Saturday, August 02, 2003

Why is Chavez scared
August 1, 2003

If one watches Venezuelan television these days one cannot fail but notice that Chavez is quite often on “cadenas”. Every two or three days we are treated to a show, up to two hours long, where Chavez blasts the opposition on every TV and radio, simultaneously. If he is not accusing the opposition of “golpistas” he is advertising the “successes” of the Bolivarian Revolution. He even had set a special studio with several fancy special TV plasma screens which he uses to link during the show to several places in the country where some local chavista authority extols the good works. If he is travelling, there are the usual suspects nattily coifed with the “de rigueur” red beret, mostly on the darker skin shade side of Venezuelan population, appropriately cheering on cue. If one wonders whether this is an electoral meeting one would not be very far from the truth.

Since Chavez went on the counter offensive after the general strike, assuming he ever left the offensive, his style has become a never ending electoral campaign. While of course claiming that the Revocatorio will never take place. And if it ever took place, well, he is going to win anyway. But these things are for future installments in these series. What interests us today is to understand Chavez attitude, why is he already on an electoral rampage while no election has been officially called, so far.

Of course, if there is a recall election Chavez will be out of a job. Financially I am sure he has no worries. So it would seem that he should be OK. Something like Grey Davis the Californian Governor that is fighting the normal political battle for his recall election. Resemblance stops there. Actually losing his job per se is probably the very least of Chavez concerns these days. Chavez in fact leads a rather inept and corrupt regime, with probably some blood on its hand. And he is the wanna-be heir to Fidel Castro, his most treasured dream. Let’s examine briefly what it all means.


The first important observation is that most people in Chavez’s entourage have risen to power thanks to Chavez. Most of the few players from past administrations, that might or might not have enjoyed direct access to power then, have long left the chavista ship. Counted are chavistas today that have been at least the mayor of an important town, or yielded significant power in the old Congress. As it was to be expected, these long suffering low ranking politicos seem to have been blinded by the glory and unable to resist the temptations that come to those in power. Tales of corruption abound and unfortunately it is rather easy to observe the change in life style of some of them.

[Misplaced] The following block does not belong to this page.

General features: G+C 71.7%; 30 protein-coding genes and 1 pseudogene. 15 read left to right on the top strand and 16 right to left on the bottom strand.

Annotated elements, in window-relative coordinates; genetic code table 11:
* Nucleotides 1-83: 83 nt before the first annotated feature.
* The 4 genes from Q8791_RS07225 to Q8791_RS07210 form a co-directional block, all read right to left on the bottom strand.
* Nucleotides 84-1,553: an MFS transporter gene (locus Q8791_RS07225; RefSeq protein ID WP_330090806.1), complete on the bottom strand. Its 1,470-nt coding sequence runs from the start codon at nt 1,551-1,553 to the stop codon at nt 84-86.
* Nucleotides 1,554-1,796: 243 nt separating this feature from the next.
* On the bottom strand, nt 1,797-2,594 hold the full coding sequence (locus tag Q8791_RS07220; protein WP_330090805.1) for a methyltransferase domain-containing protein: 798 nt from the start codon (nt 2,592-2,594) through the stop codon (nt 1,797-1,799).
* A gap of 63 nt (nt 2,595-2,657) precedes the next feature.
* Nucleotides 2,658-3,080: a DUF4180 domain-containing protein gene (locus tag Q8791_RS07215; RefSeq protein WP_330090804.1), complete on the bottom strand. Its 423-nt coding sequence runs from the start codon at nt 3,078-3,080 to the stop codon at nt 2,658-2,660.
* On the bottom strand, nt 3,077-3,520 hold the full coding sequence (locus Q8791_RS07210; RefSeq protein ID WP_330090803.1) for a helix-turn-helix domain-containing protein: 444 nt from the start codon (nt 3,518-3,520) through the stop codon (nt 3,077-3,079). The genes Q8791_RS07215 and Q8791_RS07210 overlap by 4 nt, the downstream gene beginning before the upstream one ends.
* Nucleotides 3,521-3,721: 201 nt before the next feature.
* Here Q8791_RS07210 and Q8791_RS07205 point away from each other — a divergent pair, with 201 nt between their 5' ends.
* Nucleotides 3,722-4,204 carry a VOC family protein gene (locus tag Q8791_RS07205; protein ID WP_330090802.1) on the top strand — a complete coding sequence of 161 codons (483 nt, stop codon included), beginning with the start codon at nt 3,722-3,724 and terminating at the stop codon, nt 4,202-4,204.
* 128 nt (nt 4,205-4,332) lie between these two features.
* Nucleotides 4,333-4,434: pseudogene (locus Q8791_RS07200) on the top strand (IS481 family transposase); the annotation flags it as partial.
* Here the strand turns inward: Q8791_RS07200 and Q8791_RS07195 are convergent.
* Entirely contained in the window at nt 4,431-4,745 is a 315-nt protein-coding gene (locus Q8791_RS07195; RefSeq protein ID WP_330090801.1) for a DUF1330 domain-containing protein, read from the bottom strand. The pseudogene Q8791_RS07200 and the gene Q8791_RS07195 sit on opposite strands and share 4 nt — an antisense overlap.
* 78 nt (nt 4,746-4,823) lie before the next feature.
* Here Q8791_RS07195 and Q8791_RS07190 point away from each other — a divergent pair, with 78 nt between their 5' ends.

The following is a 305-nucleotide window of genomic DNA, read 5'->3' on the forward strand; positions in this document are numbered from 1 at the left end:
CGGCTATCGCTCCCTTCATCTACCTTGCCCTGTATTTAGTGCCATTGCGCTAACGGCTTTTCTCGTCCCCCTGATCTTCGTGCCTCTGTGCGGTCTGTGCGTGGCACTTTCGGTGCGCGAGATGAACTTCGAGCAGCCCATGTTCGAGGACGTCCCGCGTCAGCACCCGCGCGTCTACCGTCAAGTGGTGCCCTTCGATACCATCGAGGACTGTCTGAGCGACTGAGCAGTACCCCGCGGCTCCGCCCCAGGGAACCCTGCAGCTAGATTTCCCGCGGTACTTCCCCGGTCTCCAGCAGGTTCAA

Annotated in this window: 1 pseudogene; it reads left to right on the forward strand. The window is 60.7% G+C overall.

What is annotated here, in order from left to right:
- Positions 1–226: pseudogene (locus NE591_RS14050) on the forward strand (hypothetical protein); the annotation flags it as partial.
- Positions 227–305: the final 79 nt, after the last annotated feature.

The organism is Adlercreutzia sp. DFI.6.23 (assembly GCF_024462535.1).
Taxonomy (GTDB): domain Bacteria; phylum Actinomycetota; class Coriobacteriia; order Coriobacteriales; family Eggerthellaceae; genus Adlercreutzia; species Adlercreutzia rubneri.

The inner circle of Chavez is reinforced by some from the Army. There, Chavez has managed his discretionary attributes well when promoting to the top officials that would not have normally made the cut. The newly, and perhaps surprised, beneficiaries have for main quality their vague or precise loyalty to the “Revolution and its leader”. And the governmental hallways abound of officers “borrowed” by the public administration to an extent not seen outside of what is expected for a military dictatorship administration.

All of these people have something in common: they know that they will follow very closely in the steps of Chavez’s departure and return into oblivion for ever, a golden oblivion for some perhaps but this is another story. Some also know that they will face the courts. Times have changed and today’s opposition is less likely to be as lenient as it was traditionally done in the past.

From this it is rather simple to suspect that they are putting lots of pressure on Chavez to resist.


Chavez has committed one big mistake, he has been promoting himself as the natural leader for the downtrodden masses in South America. Indeed he has made some inroads there, but so has Castro tried, and for longer. And Castro cannot brag much on regimes that went totally the way Cuba has gone.

This initial self delusion has not improved and if anything he sees himself more than ever as the heir of the aging Castro. After all he thinks of himself as an avatar of Simon Bolivar, although he is coyer on that these days.

Chavez has hosted or participated in countless of “meetings and forums” that bring together fringe leaders from all around the world. There he sells himself effectively to some European anti-globalization activists. They flatter him to gain influence, he likes flattery.

What is the worse that could happen to such a self promoting politician? To lose an election. That would show the world he cannot hold popular support with his policies. His image would be killed the moment he loses the recall election. Sure, he still would be invited to all these “forums”, and what would vex him most is not that he would have to pay his way now, but that he would be just another guest.

It is my belief that this last reason is the most likely to keep him up at night plotting ways to sabotage the referendum vote. In a normal system he could lose the recall election, and within Venezuela he could still aspire to a political career. But Venezuela has become too small for his ego. He can only be president of Venezuela while he looks for bigger prizes. Like Castro, he cannot be bothered with fair elections in Venezuela.

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